“All’s changed, changed utterly.
Terrible beauty has been born.”

The actual last line is “A terrible beauty is born.”

Although the writing is hard to read, here’s a snip below of the two lines from the manuscript of the poem, from the Web site of the National Library of Ireland.

An occasional Yeats reference has been known to roll from the tongue of the vice president. And it’s not always wrong. He quoted from from Yeats’ A Woman Young and Old
while speaking at a convention of the National Association of Police Organizations in Manalapan, Florida, on July 23, 2012. His presentation came three days after the movie-theater killings in Aurora, Colorado. The somber tone matched this couplet from Yeats:
“Pray I will sing and sing I must
And yet I weep–”
These words, he quoted accurately.
He used the same phrase a month and a half later during a moving speech in Shanksville, Pennsylvania, on September 11, 2012.
He didn’t quite nail it, but he was close. On that occasion, he switched a conjunction and according to this transcript said, “But yet I weep.”
He got eleven out of twelve words right. Not bad.
And yet, Yeats lovers weep.


by Frank Herron
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An Accurate Quote Is Elusive, Even When the Original Is Inches Away


There was a very interesting story by language expert Ben Zimmer in Sunday’s Boston Globe about the origin of the memorable word from Disney’s Mary Poppins film: supercalifragilisticexpialidocious.
Anyway, the article sails along, telling a tale of the murky–and disputed–origins of the word, which burst on the scene with the release of the 1964 Disney musical. On the jump page, on column 3, the Globe includes a reproduction of a very early “smoking-gun” use of the word (or one VERY CLOSE in spelling)–from a 1931 edition of the Daily Orange, the student newspaper at Syracuse University. It’s on the left in the photo above. The next column over, the writer quotes from that excerpt. The trouble is, the quotation is not completely accurate. The statement from the 1931 student newspaper:

I’ll admit it’s rather long and tiring before one reaches its conclusion.

In the body of the article, the writer changes the next-to-last word–from “its” to “the.” This does NOT affect the meaning, but it really should be the same. Especially in an article often devoted to the subtleties of language.
This one is a bit hard to swallow. Even a spoonful of sugar can’t help.
For some memories, you can hear Dick Van Dyke and Julie Andrews go through it:


by Frank Herron
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Misquoting Numbers Is Easy; It’s Like Shooting Oil in a Barrel!

A correction appeared Thursday (18 April) in the Austin American-Statesman regarding a “misquote” of a report from Bentek Energy, described as a Colorado energy market analytics company. The error occurred in a commentary on Sunday. The paper printed the correction this way:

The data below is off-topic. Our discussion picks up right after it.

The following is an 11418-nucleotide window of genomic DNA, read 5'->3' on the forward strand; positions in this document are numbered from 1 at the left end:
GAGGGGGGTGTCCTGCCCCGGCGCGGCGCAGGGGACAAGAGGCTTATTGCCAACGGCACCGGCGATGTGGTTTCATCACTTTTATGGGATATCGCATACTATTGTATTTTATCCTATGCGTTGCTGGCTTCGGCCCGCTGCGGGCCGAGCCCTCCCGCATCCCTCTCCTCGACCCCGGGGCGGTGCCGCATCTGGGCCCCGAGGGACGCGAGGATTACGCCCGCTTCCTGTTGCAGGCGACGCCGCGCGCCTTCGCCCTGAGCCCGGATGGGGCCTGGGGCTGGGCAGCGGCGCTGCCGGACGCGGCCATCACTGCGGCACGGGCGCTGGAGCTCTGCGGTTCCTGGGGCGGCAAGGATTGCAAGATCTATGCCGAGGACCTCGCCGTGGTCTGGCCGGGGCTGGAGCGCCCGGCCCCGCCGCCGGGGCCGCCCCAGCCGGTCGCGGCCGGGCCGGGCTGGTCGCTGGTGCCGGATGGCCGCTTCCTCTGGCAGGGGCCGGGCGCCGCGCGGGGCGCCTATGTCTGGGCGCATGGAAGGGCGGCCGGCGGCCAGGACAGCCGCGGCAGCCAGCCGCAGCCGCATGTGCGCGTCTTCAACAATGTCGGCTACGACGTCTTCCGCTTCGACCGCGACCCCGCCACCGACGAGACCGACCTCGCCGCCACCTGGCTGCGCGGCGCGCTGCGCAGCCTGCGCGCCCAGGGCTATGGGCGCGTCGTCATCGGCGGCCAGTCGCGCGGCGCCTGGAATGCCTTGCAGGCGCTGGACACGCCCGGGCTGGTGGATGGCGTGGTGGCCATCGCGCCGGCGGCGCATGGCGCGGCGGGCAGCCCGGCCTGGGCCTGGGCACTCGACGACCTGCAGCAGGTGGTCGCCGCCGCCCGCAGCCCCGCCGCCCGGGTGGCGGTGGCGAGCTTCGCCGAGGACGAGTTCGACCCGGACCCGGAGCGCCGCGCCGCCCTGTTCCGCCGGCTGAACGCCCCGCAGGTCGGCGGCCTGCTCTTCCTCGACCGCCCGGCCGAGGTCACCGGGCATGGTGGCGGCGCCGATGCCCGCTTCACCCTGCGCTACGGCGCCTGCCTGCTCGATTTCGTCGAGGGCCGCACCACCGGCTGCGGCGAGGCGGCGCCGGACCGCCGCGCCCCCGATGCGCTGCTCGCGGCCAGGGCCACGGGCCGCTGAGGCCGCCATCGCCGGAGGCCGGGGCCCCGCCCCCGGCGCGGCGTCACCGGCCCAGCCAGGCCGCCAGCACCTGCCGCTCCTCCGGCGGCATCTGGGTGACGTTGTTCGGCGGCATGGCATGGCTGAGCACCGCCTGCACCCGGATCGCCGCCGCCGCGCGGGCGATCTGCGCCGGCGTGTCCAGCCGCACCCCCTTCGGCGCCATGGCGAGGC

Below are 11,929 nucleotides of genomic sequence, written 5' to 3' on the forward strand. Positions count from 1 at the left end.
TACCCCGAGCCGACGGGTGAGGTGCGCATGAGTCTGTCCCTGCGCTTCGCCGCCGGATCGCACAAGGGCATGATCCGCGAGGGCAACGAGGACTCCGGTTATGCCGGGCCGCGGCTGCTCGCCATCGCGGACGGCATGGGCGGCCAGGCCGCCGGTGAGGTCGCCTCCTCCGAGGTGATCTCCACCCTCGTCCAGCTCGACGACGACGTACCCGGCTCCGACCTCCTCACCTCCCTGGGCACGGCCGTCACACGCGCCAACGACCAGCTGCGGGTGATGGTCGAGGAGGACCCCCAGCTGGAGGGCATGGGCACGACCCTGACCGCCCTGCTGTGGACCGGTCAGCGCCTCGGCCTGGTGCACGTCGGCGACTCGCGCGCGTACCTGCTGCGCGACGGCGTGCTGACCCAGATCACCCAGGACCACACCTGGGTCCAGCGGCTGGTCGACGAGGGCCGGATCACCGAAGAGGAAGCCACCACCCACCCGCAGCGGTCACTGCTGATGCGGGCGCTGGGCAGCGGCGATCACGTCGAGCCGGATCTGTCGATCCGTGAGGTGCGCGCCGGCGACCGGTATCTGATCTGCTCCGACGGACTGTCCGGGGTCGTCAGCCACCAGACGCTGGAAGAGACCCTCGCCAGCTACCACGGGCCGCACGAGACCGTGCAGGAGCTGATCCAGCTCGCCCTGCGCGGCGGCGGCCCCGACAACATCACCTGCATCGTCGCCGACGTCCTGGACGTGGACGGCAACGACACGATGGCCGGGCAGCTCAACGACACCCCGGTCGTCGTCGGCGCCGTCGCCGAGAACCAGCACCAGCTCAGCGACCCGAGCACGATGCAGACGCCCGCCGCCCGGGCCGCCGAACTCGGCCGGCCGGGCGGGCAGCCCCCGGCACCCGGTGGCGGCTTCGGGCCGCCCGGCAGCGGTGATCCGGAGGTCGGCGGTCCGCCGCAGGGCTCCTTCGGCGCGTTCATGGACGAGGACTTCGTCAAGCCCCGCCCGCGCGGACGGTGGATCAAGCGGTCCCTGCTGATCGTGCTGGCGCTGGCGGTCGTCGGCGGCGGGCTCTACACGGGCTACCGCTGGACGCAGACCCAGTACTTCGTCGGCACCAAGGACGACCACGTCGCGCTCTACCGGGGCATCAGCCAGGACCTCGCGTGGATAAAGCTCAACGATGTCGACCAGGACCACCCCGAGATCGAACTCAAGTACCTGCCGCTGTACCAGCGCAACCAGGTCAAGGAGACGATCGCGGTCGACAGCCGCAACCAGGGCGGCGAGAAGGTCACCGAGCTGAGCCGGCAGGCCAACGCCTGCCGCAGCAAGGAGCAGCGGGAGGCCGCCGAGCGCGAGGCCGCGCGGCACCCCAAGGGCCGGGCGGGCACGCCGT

A story on Page E1 Sunday about hydralic tracturing for oil and gas recovery misquoted a Bentek Energy report on projected production levels. The report forecast that U.S. oil production would increase by 2.2 million barrels a day by 2016.

So, what was the error?
As is the policy at many papers, the correction neglected to tell the reader what, exactly, was being corrected.
Was the year wrong? Did the earlier article say the increase in production could be realized by 2018? Or 2015? Or 3016?
Or was the number of barrels-per-day wrong? Did it say the increase would be 2.3 million barrels a day? Or 2.0 million? Or 3.2 million?
How big an error was it?
Well, it was a monstrous error. A true gusher.
Instead of 2.2 million barrels, the original article said

“U.S. production should surpass 2.2 billion barrels a day….”

That’s right: “2.2 BILLION barrels.”
That should have struck ANYONE as a crazy-big number. Worldwide consumption in 2010, I believe, was a little UNDER 90 MILLION barrels A DAY. If the 2.2 BILLION BARRELS A DAY increase in U.S. production is right, our energy troubles would disappear over a weekend.
Advice to journalists and editors, and readers: When you see the word BILLION, take a deep breath and break out the calculator. Or go to Google or Bing….
Millions and billions are not to be confused.
It takes a THOUSAND millions to reach a SINGLE billion. Confusing a million and a billion is like confusing a three-mile drive from Boston to Cambridge with a three-thousand mile drive from Boston to San Francisco.
The Sunday article, about hydraulic fracturing, carried this headline: “Drilling method low risk, valuable.” I’m not sure about the drilling risks of hydraulic fracturing, but I am sure of the risks that surface when journalists are entrusted with numbers. Those risks are high. Ask for a second opinion.